You write cogently, and this is well structured. There is much analysis here, and I enjoyed your sensitive and often original response.

So, how to push up from 8 to 9? You have clear analysis; however, this could be developed further. For example, why is the concept of harmony so important for Shakespeare? What might Shakespeare be suggesting by the way, as you argue, that he brings order out of comedic chaos? Essentially, it is focus on the D section of MPD that gets you the top marks. In your head, you need a section in eachpart of the essay that begins "This is interesting, because it suggests..."

And try to avoid using dashes so much! A colon is more elegant.






Discuss the effectiveness of staging and stage devices in Arthur Miller’s ‘A View from the Bridge’.

Rebecca

We read Arthur Miller’s ‘A View from the Bridge’ and the following assignment was set: Discuss the effectiveness of staging and stage devices in this play.

In Arthur Miller’s ‘A View from the Bridge’ , the main characters are Eddie, Beatrice, Catherine, Rodolfo and Marco. Eddie, his wife Beatrice and their niece Catherine are American citizens whose ancestors immigrated to the United States from Italy. Eddie works on the docks in New York loading and unloading the cargo of the ships, they live in a simple tenement building in the suburbs nearby. Marco and Rodolfo are Beatrice’s cousins who at the beginning of the play are transported illegally from Italy, the live with Eddie and his family during the play. Marco has a family back in Italy who he sends his wages back to, as Italy is very poor and it is hard for the people to earn money, and intends to go back home. Rodolfo is a young blonde haired man, who does not intend to go back to Italy but to become an American citizen by marriage. This paragraph is irrelevant. Your essay starts here! Always focus on the title of the essay.

The playwright Arthur Miller, at the beginning of the play describes in great detail the set that he wishes to be used. He states that Eddie’s apartment should be in a central position on the stage, with Alfieri’s Office to the right of the stage, a telephone booth to the left and a street to the front and sides of the apartment. Miller goes into great detail about the set as he also goes into detail about how thing should be furnished and their appearance to the audience. Eddie’s apartment should be simply furnished and appear homely, this is effective staging as, the audience can see that the people who live in this apartment are not wealthy, although they take care and pride in what they do have. We see an example of this in the 1st scene when Eddie comes home from work and Beatrice is busy tiding the house. Clear description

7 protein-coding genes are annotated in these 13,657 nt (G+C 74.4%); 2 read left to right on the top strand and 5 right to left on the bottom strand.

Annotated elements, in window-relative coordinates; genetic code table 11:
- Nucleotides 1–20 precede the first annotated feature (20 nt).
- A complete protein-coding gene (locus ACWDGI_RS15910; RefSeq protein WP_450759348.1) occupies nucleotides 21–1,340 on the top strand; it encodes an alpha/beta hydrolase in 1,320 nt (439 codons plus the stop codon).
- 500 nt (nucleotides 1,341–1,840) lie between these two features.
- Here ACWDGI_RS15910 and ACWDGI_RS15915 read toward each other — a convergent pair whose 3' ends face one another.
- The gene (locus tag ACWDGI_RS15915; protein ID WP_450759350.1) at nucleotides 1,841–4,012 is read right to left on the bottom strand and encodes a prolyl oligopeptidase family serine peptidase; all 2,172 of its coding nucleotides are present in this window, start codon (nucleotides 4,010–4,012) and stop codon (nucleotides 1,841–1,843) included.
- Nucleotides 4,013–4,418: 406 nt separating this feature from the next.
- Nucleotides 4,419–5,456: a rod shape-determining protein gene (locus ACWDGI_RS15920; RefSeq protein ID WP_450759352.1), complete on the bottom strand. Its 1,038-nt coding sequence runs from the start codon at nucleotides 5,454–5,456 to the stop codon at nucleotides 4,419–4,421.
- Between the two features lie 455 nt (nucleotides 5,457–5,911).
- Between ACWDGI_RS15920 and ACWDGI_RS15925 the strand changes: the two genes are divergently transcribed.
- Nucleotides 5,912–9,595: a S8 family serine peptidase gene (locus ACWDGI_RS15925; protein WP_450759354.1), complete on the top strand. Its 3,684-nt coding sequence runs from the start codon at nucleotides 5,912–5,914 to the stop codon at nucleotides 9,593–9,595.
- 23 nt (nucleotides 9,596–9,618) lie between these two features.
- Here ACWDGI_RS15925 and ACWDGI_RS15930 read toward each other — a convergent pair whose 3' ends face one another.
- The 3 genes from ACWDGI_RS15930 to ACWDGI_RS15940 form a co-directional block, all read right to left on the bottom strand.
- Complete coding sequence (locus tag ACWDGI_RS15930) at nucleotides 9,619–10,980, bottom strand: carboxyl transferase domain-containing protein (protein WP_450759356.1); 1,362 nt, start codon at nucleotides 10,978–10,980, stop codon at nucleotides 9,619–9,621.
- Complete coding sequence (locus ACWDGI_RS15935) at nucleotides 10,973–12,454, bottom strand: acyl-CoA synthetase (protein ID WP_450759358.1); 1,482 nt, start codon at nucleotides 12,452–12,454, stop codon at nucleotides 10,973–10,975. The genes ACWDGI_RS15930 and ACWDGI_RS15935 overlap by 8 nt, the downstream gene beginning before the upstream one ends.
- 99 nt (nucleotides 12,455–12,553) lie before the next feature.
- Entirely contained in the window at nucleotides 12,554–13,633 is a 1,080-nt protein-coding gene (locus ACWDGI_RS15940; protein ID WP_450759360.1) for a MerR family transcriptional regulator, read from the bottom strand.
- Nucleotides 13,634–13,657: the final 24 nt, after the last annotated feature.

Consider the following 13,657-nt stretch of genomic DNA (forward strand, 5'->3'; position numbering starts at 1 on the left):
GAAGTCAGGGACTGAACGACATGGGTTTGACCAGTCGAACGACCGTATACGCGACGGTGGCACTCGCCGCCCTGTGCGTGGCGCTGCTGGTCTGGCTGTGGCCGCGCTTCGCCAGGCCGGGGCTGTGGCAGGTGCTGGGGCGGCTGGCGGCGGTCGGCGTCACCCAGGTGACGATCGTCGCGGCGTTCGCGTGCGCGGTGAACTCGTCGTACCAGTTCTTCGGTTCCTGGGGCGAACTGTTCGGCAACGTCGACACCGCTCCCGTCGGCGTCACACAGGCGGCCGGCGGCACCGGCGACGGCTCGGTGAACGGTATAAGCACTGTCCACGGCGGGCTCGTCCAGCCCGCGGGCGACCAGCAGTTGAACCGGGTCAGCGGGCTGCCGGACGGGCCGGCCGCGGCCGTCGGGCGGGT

The rest of the stage is separated from Eddie’s apartment, where the main part of the play happens. The ‘street’ on both sides of the apartment breaks up the stage into sections. This is effective staging by the playwright as it gives the audience a clear definition of different places in the play. It shows us that the chair table that represent Alfieri’s office is another set on the stage, that it is not part of Eddie’s apartment; that it is somewhere else in the city. The playwright has given us this set as this is the set that he thought was the most effective for his play and will put across the meaning to the audience in the best way. It does this as the audience can see what is happening before the characters, as the set is broke up into sections. An example of this is when the immigration officers come after Eddie calls them. We as an audience can see that Eddie is regretting what he has done, but we can see that everything that he is doing is all been done in vain, as the they have already arrived and are outside. This gives a sense of destiny and tradedy to the play, as no matter what Eddie does now, he can not change the past, and he has to pay for his actions. Good – description linked to the text of the play.